The Thicker The Food, The Fuller We Become
Michael Harper for redOrbit.com – Your Universe Online
The act of taking food into our bodies for nourishment and replenishment isn’t often a bland and robotic affair. While we instinctually know when we should eat and that we should eat, there are feelings involved: Sights, sounds, smells, and textures all play a part in how a meal tastes.
Though they have the same nutritional value, one meal may FEEL more appetizing and satisfying that another based on a number of variables. Two of these variables, says Keri McCrickerd from the University of Sussex, are flavor and texture. According to McCrickerd’s research, people expect thicker and creamier foods to not only be more filling, but to have a higher caloric count as well. By manipulating these variables, people can be tricked into thinking they’ve had a substantial meal, when they’ve only had a low-cal yogurt shake.
Dieters often want to have their cake and eat it to. Many have turned to low calorie diets in order to bring their pant sizes down. Low calorie food, however, has a tendency to leave a person hungry again shortly after the meal. Many would rather have the satisfaction of knowing they’ve eaten a healthy meal as well as the satisfaction of feeling full. Therefore, many scientists and researchers have begun to debate if altering the way a food feels in the mouth will make a person feel fuller, longer, even if they’ve only had a low-cal meal.
To test this theory, McCrickerd concocted a thick and creamy, yet low calorie yogurt shake. In order to get the same texture as a high calorie shake, McCrickerd used tara gum, a thickening agent which did not affect the overall flavor of the shake.
In the first test, McCrickerd and team wanted to determine if any of the subjects were able to distinguish a difference in texture and a difference in flavor as well. Though they weren’t trained food testers, these participants were able to distinguish the thickened, tara gum shake from a thinner beverage, but did not notice a difference in flavor.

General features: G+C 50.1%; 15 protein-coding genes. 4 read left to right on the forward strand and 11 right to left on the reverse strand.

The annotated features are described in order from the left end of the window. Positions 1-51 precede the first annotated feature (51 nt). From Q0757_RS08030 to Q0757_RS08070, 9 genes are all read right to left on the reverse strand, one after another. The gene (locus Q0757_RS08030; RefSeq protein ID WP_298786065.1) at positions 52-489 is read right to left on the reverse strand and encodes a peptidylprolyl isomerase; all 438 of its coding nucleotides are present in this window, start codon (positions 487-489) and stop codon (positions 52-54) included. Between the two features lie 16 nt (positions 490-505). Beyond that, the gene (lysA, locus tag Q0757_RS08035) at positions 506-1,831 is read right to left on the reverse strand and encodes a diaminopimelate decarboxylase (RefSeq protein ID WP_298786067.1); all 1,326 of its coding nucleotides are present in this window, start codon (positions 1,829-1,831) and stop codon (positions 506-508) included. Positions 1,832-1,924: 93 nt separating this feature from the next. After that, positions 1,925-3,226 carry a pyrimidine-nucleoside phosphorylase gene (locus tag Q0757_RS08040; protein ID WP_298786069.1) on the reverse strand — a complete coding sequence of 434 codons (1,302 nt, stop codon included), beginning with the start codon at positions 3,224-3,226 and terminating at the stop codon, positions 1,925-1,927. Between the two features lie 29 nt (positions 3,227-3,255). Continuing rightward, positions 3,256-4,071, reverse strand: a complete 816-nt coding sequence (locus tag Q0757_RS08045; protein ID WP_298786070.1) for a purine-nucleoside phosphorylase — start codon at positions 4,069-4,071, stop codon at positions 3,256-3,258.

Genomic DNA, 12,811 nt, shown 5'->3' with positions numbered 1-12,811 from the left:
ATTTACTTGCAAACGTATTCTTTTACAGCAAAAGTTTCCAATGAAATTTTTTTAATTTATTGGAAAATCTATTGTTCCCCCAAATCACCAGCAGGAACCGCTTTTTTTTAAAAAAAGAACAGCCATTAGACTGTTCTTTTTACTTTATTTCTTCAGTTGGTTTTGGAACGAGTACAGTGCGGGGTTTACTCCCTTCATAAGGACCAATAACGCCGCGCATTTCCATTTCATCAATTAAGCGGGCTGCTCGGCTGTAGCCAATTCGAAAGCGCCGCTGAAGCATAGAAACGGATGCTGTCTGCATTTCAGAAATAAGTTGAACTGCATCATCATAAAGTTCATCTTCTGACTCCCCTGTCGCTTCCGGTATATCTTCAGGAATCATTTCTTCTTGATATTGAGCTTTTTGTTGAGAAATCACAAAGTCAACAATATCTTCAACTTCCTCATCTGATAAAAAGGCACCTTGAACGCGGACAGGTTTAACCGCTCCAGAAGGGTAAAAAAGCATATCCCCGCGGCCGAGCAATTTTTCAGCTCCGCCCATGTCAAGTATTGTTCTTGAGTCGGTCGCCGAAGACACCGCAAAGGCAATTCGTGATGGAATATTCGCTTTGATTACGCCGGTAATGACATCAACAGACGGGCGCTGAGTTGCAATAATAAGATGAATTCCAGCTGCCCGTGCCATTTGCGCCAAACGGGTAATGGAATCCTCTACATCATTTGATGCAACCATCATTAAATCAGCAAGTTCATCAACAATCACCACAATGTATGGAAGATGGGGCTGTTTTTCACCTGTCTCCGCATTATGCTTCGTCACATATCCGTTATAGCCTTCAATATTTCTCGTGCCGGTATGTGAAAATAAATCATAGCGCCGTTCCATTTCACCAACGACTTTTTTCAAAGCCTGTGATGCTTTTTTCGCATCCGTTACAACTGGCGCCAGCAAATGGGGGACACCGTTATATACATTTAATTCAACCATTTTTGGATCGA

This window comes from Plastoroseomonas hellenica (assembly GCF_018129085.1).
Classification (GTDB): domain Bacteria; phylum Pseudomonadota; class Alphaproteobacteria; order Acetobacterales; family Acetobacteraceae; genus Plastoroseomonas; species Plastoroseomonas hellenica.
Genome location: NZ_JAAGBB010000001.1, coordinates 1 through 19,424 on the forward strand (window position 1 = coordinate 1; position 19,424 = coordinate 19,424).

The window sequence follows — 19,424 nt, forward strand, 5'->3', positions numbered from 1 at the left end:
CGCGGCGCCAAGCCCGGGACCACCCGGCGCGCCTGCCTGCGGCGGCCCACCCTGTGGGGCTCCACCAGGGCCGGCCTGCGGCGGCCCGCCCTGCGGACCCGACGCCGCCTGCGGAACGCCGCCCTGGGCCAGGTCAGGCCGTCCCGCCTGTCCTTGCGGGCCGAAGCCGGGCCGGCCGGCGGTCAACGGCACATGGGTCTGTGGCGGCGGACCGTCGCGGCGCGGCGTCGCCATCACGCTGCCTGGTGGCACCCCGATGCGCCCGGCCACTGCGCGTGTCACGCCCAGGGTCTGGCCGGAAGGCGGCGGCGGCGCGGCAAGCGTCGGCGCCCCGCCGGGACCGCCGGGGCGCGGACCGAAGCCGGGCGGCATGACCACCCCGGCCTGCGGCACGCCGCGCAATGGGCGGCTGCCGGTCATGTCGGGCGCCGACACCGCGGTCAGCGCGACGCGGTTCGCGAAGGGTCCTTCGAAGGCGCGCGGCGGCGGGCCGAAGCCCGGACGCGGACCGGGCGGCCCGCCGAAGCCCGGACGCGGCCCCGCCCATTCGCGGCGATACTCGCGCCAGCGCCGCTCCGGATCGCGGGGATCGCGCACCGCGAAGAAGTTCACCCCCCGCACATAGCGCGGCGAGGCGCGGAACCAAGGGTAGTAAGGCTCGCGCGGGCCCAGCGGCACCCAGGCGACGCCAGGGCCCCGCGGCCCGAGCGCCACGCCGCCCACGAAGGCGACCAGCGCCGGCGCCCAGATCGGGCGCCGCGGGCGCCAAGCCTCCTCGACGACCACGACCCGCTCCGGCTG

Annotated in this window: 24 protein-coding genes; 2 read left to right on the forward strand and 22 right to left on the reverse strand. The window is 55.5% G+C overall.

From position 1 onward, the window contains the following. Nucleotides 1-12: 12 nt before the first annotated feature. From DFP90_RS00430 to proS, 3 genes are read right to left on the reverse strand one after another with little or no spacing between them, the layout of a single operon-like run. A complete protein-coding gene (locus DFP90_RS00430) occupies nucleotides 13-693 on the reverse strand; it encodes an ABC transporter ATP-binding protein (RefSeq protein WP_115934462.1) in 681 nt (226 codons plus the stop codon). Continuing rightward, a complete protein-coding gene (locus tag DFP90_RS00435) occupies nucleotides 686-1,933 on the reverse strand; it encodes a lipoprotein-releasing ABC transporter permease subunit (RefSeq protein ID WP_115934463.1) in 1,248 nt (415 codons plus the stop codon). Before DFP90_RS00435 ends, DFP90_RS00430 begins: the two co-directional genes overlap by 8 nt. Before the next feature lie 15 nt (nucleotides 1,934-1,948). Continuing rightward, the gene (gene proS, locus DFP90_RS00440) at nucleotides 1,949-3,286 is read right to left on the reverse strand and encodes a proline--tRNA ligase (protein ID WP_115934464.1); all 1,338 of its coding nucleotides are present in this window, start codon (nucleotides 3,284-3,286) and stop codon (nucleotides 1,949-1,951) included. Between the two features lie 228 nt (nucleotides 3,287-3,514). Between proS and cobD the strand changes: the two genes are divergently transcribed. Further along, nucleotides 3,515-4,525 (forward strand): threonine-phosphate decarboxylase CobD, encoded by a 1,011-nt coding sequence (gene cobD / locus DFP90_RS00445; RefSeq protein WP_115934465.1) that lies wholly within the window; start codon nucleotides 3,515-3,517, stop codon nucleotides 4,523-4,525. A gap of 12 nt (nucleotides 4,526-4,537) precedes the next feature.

With this pivotal first step completed, the researchers then moved on to the second stage of the test: asking the subjects to measure how full they thought they’d be after drinking the shakes. The participants were asked to select a portion of pasta they thought would be comparable to drinking one of the shakes. Across the board, the participants expected the thicker shakes to be more filling and leave them feeling more satisfied than thinner, less creamy shakes.
Interestingly, only the thick shakes were expected to suppress hunger over an extended period of time. Those who had the creamier shakes did not expect the drink to leave them feeling full for very long.
“Hunger and fullness are complicated issues because it is not just the calories in a food or drink that make it filling,” explained McCrickerd in a prepared statement.
“Signals from the stomach are important but so too is how the drink feels in the mouth. In our study both creamy flavor and texture affected expected fullness, but only thickness seemed to affect whether hunger was expected to be satisfied.”
McCrickerd suggested that we associate thick foods, such as burgers, pastas and the like, with filling foods.
“Consumer expectations are important and our study shows that consumers are sensitive to subtle changes in oral sensory characteristics of a drink, and that thick texture and creamy flavor can be manipulated to enhance expectations of fullness and satiety regardless of calories.”
McCrickerd’s research has been published in the open access journal from BioMed, Flavour.